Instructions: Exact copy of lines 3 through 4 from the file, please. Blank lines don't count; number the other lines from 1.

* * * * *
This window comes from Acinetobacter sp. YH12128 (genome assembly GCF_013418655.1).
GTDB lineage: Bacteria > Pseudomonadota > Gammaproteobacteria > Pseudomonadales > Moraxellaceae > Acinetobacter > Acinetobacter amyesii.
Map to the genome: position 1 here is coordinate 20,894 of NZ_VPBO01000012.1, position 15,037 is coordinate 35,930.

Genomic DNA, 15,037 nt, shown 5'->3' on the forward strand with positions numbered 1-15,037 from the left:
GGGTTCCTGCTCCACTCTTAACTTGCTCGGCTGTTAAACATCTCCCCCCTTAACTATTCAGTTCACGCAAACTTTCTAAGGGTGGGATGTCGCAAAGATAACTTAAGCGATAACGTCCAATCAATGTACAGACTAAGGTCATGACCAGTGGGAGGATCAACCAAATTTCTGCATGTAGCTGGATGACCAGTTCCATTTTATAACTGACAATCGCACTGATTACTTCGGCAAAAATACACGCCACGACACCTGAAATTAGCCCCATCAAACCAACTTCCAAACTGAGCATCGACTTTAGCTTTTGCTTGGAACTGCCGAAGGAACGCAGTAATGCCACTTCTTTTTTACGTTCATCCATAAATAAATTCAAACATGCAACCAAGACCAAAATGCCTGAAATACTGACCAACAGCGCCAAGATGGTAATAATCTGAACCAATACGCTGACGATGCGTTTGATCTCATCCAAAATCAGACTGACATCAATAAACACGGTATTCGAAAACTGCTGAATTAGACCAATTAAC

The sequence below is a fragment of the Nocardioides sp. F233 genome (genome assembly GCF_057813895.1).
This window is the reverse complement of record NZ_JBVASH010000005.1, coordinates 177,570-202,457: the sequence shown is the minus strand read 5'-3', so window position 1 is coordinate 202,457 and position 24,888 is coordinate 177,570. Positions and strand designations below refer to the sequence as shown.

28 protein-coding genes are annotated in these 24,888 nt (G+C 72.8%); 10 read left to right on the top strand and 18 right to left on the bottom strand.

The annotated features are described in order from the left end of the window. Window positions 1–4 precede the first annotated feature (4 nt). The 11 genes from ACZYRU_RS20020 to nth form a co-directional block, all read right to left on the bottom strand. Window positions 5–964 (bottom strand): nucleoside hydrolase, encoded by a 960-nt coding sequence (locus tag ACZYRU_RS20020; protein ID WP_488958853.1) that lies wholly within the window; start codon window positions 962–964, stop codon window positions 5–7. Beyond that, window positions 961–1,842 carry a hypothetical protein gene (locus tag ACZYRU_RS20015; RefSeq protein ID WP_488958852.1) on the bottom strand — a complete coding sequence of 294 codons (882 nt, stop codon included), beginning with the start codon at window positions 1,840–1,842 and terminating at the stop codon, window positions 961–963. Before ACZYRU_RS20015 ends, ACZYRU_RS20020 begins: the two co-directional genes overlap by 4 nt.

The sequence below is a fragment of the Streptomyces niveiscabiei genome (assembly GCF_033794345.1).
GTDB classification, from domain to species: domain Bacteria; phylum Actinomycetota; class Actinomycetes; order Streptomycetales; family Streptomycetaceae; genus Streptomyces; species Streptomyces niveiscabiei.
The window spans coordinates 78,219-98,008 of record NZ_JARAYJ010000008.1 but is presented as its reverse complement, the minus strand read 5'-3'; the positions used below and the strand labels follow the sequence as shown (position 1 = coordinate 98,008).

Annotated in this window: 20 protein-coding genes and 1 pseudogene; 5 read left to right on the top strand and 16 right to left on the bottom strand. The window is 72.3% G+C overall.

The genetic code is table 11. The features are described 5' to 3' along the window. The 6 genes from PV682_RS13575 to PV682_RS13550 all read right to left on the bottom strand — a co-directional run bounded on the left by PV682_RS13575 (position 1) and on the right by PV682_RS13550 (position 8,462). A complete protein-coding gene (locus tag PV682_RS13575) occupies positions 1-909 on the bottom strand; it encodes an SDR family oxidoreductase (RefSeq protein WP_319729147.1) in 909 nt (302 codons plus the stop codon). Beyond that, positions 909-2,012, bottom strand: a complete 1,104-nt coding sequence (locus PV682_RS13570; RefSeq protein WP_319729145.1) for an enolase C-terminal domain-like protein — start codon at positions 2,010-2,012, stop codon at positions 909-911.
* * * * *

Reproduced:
Map to the genome: position 1 here is coordinate 20,894 of NZ_VPBO01000012.1, position 15,037 is coordinate 35,930.

Genomic DNA, 15,037 nt, shown 5'->3' on the forward strand with positions numbered 1-15,037 from the left: